Le Fat im­presses with clas­sic Viet­namese dishes

GA Voice - - Arts Reviews Lgbt Atlanta Entertainment - By CLIFF BO­S­TOCK Cliff Bo­s­tock, Ph.D., is a long­time At­lanta food critic and for­mer psy­chother­a­pist who now spe­cial­izes in life coach­ing for cre­ative peo­ple and those in life tran­si­tion. cliff­bo­stock@gmail.com

Not a week goes by that I don’t dine on Viet­namese cui­sine, my ab­so­lute fa­vorite in the world. So I was ex­cited, to say the least, when Guy Wong, owner of the renowned Miso Iza­kaya, an­nounced he was open­ing Le Fat (935 Ma­ri­etta St., 404-439-9850), a Viet­namese bistro, in West At­lanta.

It seemed a per­fect fit. Wong’s menu at Miso is an el­e­gant, cre­ative trib­ute to Ja­panese pub dishes, but he calls on all man­ner of Asian cuisines. This new restau­rant, one of sev­eral oth­ers Wong plans to open, of­fers mainly clas­sic Viet­namese dishes in an ex­plic­itly French con­text. That’s not as un­usual as it may sound. The French oc­cu­pied Viet­nam, which would later be sub­di­vided into sev­eral na­tions, for nearly 100 years. At that time, the French called the area In­do­chine, be­cause it was bor­dered by In­dia and China.

What is it that is so lov­able about Viet­namese food? I like the com­par­a­tively healthy mix of the raw and the cooked, the crunchy and the creamy, and the slightly sweet and bit­ter. It typ­i­cally fea­tures meats with rice or noodles and, of course, the fa­vorite dish of many peo­ple is pho, the in­tensely rich soup served in many Viet­namese-owned restau­rants along Bu­ford High­way.

And that raises a ques­tion: is the food at Le Fat any dif­fer­ent from Bu­ford High­way’s? Hon­estly, not so much. The big draw here for many peo­ple, de­spite the sig­nif­i­cantly higher prices, is the con­ve­nient Mid­town lo­ca­tion, the el­e­gantly hos­pitable dé­cor, and the French éclat. In other words, it doesn’t in­tim­i­date the many peo­ple who still fear Bu­ford High­way, where English is the sec­ond—or third or fourth—lan­guage.

I’ve sam­pled noth­ing on the menu that I can’t rec­om­mend. A par­tic­u­larly and pre­dictably popular dish is the “Shak­ing Beef.” That’s chunks of An­gus steak with let­tuce, caramelized onions, and let­tuce in jus vinai­grette. Squeeze a lime slice over the lit­tle bowl of salt and just barely dunk the ten­der beef in it. It’s de­lec­ta­ble—bet­ter than most in town—but it did make me nos­tal­gic for the same dish made with filet mignon at the much-missed Nam in Mid­town Prom­e­nade (it also em­pha­sized the French in­flu­ence).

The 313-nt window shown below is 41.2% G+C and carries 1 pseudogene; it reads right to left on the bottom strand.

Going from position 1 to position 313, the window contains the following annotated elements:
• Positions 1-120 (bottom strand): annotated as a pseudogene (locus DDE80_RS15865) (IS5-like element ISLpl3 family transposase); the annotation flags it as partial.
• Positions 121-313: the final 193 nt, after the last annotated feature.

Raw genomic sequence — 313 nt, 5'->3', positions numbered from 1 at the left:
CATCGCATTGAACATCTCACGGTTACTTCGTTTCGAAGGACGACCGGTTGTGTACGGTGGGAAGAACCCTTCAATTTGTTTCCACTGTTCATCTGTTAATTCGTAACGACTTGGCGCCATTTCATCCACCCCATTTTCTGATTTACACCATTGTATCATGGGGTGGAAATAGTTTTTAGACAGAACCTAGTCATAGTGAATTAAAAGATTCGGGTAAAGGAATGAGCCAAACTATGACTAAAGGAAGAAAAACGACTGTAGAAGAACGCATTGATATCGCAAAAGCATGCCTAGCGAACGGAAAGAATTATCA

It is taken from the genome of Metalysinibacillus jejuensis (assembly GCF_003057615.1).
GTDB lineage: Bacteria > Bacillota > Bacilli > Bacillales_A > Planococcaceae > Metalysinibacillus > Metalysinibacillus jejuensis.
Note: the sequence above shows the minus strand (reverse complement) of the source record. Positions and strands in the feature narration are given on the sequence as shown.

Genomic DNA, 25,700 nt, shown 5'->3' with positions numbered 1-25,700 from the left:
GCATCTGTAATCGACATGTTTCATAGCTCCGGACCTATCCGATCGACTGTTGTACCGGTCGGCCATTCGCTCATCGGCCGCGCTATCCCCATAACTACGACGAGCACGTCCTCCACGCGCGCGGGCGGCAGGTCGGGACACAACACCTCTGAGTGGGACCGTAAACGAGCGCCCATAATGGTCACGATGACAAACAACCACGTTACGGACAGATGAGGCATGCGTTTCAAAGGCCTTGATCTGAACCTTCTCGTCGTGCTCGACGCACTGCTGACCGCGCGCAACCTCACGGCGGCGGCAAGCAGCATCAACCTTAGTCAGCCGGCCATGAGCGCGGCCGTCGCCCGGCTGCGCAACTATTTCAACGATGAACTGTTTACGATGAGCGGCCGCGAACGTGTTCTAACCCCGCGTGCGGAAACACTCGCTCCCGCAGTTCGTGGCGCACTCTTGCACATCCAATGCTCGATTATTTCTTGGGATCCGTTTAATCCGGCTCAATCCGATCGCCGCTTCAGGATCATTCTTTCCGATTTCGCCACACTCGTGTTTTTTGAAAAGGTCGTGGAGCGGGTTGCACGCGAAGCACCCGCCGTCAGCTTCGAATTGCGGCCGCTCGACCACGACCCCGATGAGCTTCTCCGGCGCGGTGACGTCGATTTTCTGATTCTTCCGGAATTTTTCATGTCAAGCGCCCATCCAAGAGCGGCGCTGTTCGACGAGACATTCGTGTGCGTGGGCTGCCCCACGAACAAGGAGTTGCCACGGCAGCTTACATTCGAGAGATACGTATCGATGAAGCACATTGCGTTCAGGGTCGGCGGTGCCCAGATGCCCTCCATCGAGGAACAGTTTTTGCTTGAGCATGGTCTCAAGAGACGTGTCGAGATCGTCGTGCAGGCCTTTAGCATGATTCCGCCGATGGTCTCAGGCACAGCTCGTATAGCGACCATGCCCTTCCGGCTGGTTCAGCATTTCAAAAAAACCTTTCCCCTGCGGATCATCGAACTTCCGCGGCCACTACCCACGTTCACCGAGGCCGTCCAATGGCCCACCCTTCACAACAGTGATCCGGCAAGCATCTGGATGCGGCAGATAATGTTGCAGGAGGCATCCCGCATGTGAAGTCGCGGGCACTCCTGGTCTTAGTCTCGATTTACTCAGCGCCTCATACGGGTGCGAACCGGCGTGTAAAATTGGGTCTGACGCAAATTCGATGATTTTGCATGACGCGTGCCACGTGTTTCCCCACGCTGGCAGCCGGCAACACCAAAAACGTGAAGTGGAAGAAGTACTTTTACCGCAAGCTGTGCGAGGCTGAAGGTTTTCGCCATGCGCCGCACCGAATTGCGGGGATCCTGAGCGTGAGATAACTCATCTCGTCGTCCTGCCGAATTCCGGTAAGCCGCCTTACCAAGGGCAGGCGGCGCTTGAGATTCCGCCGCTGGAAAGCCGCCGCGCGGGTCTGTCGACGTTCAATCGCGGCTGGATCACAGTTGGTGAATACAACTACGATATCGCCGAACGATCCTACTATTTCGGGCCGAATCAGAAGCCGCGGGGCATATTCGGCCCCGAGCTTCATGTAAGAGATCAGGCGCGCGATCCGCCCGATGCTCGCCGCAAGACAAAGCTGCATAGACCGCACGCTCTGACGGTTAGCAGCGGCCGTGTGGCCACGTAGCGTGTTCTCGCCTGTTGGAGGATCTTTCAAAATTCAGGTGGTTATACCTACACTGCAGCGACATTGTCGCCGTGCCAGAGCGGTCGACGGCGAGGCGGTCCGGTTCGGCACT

The pho, long ago per­fected by Wong, re­mains ad­dic­tive. Of course, the weird—tripe, for ex­am­ple—doesn’t ap­pear in the bowls here. They are afloat with flank steak, brisket, and suc­cu­lent lit­tle meat­balls, as well as noodles. A plate of head-on prawns sautéed with chili oil and onions re­ver­ber­ates with the kind of crys­tal-clear fla­vors I love about Viet­namese food. Yes, you must suck the heads. On the other hand, I didn’t much care for the beef stew. If you dig soy sauce, you’ll like it, but I’ve never been a fan of in­tense brown sauces. A star­tling dish with re­port­edly won­der­ful fla­vors is the whole flash-fried fish with crispy gin­ger, gar­lic, and Thai pep­pers.

Starters, like clas­sic spring and sum­mer rolls, are the usual. A salad of green pa­paya, mango, ap­ples and bits of peanut brittle is sharable and al­to­gether re­fresh­ing. It’s not much dif­fer­ent from the fa­mous ver­sion at Co’m on Bu­ford High­way. The rice noodles (bun) topped with your choice of meats or shrimp are my fa­vorite lunch at other restau­rants around town. You can get the same toppings on rice.

Com is a tra­di­tional Viet­namese rice dish. (Photo via Face­book)

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